It’s clear that Casetext is a core part of the genAI products that were tested. Can you please explain exactly what ‘AI-Assisted Research within Westlaw Precision’ is and where Casetext (and CoCounsel) fits into this?

It provides relevant answers to research questions with links to trusted Westlaw authority. AI-Assisted Research had already been in development before the acquisition of Casetext’s CoCounsel.

We are taking a “best of” approach across product development to build on the expertise of our combined teams – generative AI experts, data scientists, software engineers, product developers and more – to deliver industry-leading technology and solutions that will help our customers accelerate legal research and drafting.

CoCounsel, is the brand name for Thomson Reuters single GenAI assistant. It will become the one interface for our customers to access all our solutions. CoCounsel Core is the updated offering of what was Casetext’s CoCounsel.

[ And as noted above, they later said: ‘AI-Assisted Research had already been in development before the acquisition of Casetext’s CoCounsel. It leverages innovation in Casetext using a “best of” approach across product development. ]

Is 90% accuracy ‘good enough’? You say that AI is there to help lawyers find the answers, but not replace them, but if a product is wrong, doesn’t this make matters worse?

Our thorough internal testing of AI-Assisted Research shows an accuracy rate of approximately 90% based on how our customers use it. We’ve shared on our website and in training that AI is an accelerant for thorough research, not a replacement, being very clear with customers that the product can produce inaccuracies. Also, often inaccuracies in answers appear alongside the right answer. Hallucination rates without this examination imply entirely wrong answers, but in our testing, when we do see inaccuracies, they frequently appear alongside the right answer to the question. However, even when inaccuracies appear, reviewing the primary law and using tools like KeyCite or statutes annotations, inaccurate answers can typically be identified and mitigated quickly.

When used as designed Westlaw’s AI-Assisted Research helps legal researchers do their work both faster and better, even with occasional errors as they are not inaccuracies that would be harmful to practitioners running real-world legal research. We tell our customers the answers are generated by AI, and that they need to verify them by checking the primary law, and if there are any errors, that primary law (and further standard research checks, reviewing KeyCite flags, and statute annotations, etc.) would reveal them.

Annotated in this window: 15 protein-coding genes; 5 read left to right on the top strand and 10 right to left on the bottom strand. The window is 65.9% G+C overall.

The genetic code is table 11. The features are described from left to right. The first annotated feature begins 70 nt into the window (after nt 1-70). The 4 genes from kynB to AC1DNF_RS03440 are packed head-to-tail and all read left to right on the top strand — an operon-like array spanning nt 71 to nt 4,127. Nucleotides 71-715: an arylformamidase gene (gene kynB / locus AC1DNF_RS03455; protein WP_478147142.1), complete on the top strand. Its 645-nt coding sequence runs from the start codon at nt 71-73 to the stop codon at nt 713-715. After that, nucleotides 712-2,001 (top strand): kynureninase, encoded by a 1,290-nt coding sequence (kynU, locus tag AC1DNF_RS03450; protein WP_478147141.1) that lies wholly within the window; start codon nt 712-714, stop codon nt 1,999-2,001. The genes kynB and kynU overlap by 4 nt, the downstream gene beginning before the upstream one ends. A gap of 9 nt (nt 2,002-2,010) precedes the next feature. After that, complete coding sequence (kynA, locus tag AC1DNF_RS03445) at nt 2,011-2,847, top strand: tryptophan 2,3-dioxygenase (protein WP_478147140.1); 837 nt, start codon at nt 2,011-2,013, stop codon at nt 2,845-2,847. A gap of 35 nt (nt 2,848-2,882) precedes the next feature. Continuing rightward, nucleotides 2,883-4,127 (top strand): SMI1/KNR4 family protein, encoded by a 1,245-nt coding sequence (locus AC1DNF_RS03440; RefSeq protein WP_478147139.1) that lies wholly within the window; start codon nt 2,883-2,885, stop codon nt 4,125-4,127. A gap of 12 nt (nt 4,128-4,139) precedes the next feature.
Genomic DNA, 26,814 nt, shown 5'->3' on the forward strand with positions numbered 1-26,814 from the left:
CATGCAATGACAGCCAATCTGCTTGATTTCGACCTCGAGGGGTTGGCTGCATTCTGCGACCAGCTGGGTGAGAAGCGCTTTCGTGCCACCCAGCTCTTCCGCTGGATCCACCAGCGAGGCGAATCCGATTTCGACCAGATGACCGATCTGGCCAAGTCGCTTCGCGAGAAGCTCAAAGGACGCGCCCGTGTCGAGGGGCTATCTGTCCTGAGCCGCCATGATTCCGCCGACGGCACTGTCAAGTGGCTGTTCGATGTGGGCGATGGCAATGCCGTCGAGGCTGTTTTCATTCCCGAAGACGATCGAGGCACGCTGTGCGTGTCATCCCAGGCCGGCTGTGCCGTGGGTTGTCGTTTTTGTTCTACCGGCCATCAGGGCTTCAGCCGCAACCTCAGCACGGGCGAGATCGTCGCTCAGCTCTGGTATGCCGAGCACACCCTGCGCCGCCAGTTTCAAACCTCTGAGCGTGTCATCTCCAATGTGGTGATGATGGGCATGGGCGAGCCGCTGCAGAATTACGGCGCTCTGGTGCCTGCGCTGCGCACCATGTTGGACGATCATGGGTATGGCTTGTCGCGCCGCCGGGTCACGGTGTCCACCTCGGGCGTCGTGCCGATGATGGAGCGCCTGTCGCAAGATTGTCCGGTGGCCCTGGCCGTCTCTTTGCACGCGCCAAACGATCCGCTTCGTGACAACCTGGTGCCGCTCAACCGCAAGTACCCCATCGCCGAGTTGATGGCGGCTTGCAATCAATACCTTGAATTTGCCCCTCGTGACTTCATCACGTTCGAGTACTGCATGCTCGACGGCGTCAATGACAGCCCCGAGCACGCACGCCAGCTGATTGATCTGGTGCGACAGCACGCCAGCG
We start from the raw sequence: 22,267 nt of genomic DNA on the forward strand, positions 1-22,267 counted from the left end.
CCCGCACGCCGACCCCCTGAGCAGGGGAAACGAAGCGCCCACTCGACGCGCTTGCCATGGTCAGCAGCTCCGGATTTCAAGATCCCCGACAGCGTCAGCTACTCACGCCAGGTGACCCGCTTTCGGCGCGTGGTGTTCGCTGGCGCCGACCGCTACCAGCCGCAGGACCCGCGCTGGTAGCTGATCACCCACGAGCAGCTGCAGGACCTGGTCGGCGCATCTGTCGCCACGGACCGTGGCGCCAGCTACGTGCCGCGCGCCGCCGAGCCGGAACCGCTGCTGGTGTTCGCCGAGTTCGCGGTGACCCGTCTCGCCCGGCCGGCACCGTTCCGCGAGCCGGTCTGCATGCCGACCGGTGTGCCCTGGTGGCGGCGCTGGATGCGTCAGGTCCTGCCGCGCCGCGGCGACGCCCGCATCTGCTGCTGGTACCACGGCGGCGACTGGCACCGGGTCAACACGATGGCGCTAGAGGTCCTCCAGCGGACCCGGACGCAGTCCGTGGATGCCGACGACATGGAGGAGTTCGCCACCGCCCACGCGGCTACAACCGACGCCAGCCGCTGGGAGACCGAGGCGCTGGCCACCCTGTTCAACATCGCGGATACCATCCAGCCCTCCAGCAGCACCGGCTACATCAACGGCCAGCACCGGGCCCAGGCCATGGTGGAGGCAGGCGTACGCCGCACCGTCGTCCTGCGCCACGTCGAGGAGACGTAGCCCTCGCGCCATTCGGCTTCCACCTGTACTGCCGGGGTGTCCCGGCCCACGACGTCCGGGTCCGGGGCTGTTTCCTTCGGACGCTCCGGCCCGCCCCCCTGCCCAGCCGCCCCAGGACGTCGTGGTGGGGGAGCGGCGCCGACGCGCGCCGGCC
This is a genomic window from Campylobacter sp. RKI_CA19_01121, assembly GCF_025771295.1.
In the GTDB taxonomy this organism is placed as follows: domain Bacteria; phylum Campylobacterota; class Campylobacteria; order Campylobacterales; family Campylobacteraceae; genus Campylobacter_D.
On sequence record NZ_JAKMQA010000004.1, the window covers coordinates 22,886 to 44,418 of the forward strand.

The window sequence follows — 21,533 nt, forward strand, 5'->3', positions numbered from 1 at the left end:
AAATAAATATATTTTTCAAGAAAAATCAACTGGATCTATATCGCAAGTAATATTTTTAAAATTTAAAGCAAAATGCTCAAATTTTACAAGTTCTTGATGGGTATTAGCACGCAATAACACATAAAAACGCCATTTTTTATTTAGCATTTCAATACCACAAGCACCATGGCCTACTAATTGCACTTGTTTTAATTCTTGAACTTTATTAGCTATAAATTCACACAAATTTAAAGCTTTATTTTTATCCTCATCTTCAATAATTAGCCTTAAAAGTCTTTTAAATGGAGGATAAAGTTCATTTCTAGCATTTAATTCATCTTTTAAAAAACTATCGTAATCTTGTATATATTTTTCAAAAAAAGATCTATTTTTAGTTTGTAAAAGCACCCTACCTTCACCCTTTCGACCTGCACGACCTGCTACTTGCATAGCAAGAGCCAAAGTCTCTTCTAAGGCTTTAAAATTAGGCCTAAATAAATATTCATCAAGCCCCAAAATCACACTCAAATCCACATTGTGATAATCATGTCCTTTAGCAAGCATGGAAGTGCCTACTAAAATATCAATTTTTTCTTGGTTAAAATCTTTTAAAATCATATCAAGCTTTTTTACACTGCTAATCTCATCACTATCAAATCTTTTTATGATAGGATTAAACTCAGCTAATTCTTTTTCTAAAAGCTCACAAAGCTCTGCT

We accept that 90% isn’t the end goal. And we’re continuing to work to get better each day. However, until technology advances, when working with LLMs there will always be the potential for inaccuracies.

The previous statement by Mike Dahn doesn’t really go into details about hallucinations. It instead generally focuses on ‘accuracy’. Can TR remove hallucinations from its products, e.g. via RAG or other methods? And are hallucinations riskier for users than a product just being ‘inaccurate’?

We have traditionally tested for and termed hallucinations to be fabrications by the system. We rarely see our definition of hallucinations (or fabrications) in Westlaw AI-Assisted Research, in part, because our systems are close-looped and only source answers from TR’s richly enhanced content. This data is supported by more than 1,600 attorneys who continue to annotate the law, create digests, and build the West Key Number System taxonomy to organize the law in a way that supports the AI to deliver the right answers. 

But, while these models can be incredibly powerful for legal research, they all hallucinate, even when techniques such as Retrieval Augmented Generation are used. However, neither hallucinations, a particular type or subset of inaccuracies, nor other types of inaccuracies have much risk of harm when primary sources are reviewed as part of a standard research process.

Where do things go from here? Will TR be more open about how it performs tests, e.g. publish those tests? Will you work with Stanford again?

As mentioned in our recent blog, Thomson Reuters is committed to transparency, and exploring the creation of a consortium of stakeholders to work together to develop and maintain industry standard benchmarks across a range of legal use cases. And we are already making progress, talks are in the early stages, but we are hopeful we can find a way to work together with Stanford, amongst others, on this important opportunity. 

And finally, do you believe there should be sector-wide standards for genAI tools in legal and if so, would TR be interested in helping to create these standards?

In short, yes. We are very supportive of efforts to test and benchmark legal research solutions. Thomson Reuters is in early discussions with legal tech firms, law firms, academic researchers – including Stanford – to form a consortium to develop benchmarking for AI solutions. By working together, we can develop and maintain state-of-the-art benchmarks across a range of legal use cases.

[ Note: LexisNexis also told this site yesterday that they are happy to work with others, including Thomson Reuters, to build benchmarks. Let’s see where this consortium idea gets to.]


As noted before, the publicly listed tech and data company wants to draw a line under this and move on. And the responses, and then the additional responses this evening, do help. So, thanks to Thomson Reuters for those. But, more clarity from day one here would have helped a lot.